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Feds Close The Once-Heralded Apps.gov Cloud Storefront

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The U.S. General Services Administration (GSA) has closed Apps.gov, the once-heralded cloud storefront established in the first months of the Obama Administration by former Federal Chief Information Officer Vivek Kundra.

According to Fierce Government, the GSA said in a statement that it has phased out the storefront that it set up for government agencies to discover and purchase cloud services. The federal agency said all of the services will still be available on GSA Advantage, a marketplace for apps and services.

The closure is disappointing, considering what has replaced the Apps.gov site. What’s left is Info.Apps.gov, which is nothing but a static web site that explains cloud computing and contains a few references for those who really dig.

What’s worse is the GSA website, which is where the site has supposedly been moved to. It looks like a government catalog site made in 1998. Finding services is near impossible. I did discover a cloud services link in the sidebar that has links back to Info.Apps.gov. It’s an experience similar to going to the DMV. Now if you somehow figure out how to navigate the GSA site you can find more info. But in all my searches, I only found a few references to vendors such as Salesforce.com, and usually they were linked back to a consulting service. The statement by the GSA also refers people to Howto.gov if they want to learn about social media. But that’s a different thing entirely.

There may be hope. In February, the GSA announced that a new cloud marketplace would be established  by the end of the year. But there’s no sign of it now.

They were heady days back in September 2009 when Kundra announced Apps.gov as a one-stop shop for cloud services. Apps.gov was supposed to give agencies the freedom to innovate with the availability of a wide array of cloud services.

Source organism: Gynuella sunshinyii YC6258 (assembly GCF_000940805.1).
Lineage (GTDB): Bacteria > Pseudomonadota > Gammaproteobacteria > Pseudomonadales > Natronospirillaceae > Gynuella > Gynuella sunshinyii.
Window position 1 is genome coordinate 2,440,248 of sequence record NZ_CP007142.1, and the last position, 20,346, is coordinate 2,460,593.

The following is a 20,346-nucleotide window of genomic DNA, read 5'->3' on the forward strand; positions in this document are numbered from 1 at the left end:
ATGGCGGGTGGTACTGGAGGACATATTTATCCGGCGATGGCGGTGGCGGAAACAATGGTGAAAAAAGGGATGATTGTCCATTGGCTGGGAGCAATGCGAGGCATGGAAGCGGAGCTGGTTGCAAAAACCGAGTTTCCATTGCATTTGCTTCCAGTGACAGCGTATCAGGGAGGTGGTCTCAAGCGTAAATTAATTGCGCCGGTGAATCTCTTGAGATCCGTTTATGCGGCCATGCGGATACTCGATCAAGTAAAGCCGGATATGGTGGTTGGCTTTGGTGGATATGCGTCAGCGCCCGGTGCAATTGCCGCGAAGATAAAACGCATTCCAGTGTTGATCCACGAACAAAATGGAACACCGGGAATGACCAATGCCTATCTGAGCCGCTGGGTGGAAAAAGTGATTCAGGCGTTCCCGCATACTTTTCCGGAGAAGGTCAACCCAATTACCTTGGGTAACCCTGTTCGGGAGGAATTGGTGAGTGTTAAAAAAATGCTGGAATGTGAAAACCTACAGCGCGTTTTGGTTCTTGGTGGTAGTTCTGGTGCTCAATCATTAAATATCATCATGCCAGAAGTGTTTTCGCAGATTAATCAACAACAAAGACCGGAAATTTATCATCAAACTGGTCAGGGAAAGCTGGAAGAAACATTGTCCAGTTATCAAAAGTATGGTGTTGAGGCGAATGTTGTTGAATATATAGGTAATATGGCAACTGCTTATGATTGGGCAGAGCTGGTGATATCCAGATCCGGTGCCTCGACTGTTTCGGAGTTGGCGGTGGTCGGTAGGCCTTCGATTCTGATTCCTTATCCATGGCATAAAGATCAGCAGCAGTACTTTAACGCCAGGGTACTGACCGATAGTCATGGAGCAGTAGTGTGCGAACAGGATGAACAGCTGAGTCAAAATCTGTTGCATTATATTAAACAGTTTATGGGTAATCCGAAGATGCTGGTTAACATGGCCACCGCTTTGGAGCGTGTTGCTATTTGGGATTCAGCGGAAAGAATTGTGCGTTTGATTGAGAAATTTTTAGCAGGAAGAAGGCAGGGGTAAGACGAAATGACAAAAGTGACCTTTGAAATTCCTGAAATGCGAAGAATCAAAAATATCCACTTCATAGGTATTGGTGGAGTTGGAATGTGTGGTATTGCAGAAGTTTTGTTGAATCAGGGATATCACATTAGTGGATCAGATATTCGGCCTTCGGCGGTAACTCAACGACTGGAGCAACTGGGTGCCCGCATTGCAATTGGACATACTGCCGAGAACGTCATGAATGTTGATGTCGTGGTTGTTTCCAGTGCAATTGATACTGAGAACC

As reported back in 2009 by Larry Dignan, Salesforce.com and Google Apps were some of the first cloud providers to offer their services on Apps.gov. Other services that were part of the initial launch include Scribd and SlideShare. Kundra now works for Salesforce.com.

Salesforce.com CEO Marc Benioff said this at the time:

This is a momentous step forward in bringing the power of cloud computing to government,” said Marc Benioff, chairman and CEO, salesforce.com. “More than 63,000 salesforce.com customers, including almost half of all Cabinet-level government agencies, are already experiencing the benefits of cloud computing, including low risk, little upfront cost and fast time to value.”

Apps.gov does have a legacy. Gartner Vice President Distinguished Analyst Andre DiMaio said in a blog post today that other governments – such as the UK with its CloudStore – have taken inspiration and embraced the idea of a storefront that gives agencies choice about cloud solutions.”

But really, it is a real shame what the GSA has done here. As DiMaio points out, it looks like the GSA is going back to the more traditional ways pf procurement. You can still find information but a lot of it is only available as a PDF.

This could have been handled a whole lot better, but who really knows what is going on behind the scenes. A marketplace is supposedly on the way. But right now, it looks like the GSA is going backward instead of forward.